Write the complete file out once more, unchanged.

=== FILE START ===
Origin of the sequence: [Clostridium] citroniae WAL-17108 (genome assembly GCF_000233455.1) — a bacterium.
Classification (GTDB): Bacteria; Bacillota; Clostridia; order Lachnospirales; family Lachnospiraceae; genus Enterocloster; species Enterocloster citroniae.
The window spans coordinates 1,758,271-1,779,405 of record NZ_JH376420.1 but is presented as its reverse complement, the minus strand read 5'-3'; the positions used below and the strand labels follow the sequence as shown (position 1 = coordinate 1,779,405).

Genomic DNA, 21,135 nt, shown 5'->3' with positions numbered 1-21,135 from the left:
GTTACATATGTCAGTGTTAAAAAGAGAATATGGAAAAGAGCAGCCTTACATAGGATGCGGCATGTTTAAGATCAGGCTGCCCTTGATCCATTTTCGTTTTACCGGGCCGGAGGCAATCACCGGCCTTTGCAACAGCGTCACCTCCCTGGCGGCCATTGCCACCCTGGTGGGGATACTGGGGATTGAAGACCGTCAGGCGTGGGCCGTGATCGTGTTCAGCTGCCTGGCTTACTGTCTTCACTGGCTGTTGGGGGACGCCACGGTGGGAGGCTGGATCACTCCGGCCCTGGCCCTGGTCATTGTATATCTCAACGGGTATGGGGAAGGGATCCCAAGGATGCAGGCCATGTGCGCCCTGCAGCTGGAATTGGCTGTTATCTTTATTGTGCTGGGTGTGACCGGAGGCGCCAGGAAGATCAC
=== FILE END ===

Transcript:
Origin of the sequence: [Clostridium] citroniae WAL-17108 (genome assembly GCF_000233455.1) — a bacterium.
Classification (GTDB): Bacteria; Bacillota; Clostridia; order Lachnospirales; family Lachnospiraceae; genus Enterocloster; species Enterocloster citroniae.
The window spans coordinates 1,758,271-1,779,405 of record NZ_JH376420.1 but is presented as its reverse complement, the minus strand read 5'-3'; the positions used below and the strand labels follow the sequence as shown (position 1 = coordinate 1,779,405).

Genomic DNA, 21,135 nt, shown 5'->3' with positions numbered 1-21,135 from the left:
GTTACATATGTCAGTGTTAAAAAGAGAATATGGAAAAGAGCAGCCTTACATAGGATGCGGCATGTTTAAGATCAGGCTGCCCTTGATCCATTTTCGTTTTACCGGGCCGGAGGCAATCACCGGCCTTTGCAACAGCGTCACCTCCCTGGCGGCCATTGCCACCCTGGTGGGGATACTGGGGATTGAAGACCGTCAGGCGTGGGCCGTGATCGTGTTCAGCTGCCTGGCTTACTGTCTTCACTGGCTGTTGGGGGACGCCACGGTGGGAGGCTGGATCACTCCGGCCCTGGCCCTGGTCATTGTATATCTCAACGGGTATGGGGAAGGGATCCCAAGGATGCAGGCCATGTGCGCCCTGCAGCTGGAATTGGCTGTTATCTTTATTGTGCTGGGTGTGACCGGAGGCGCCAGGAAGATCAC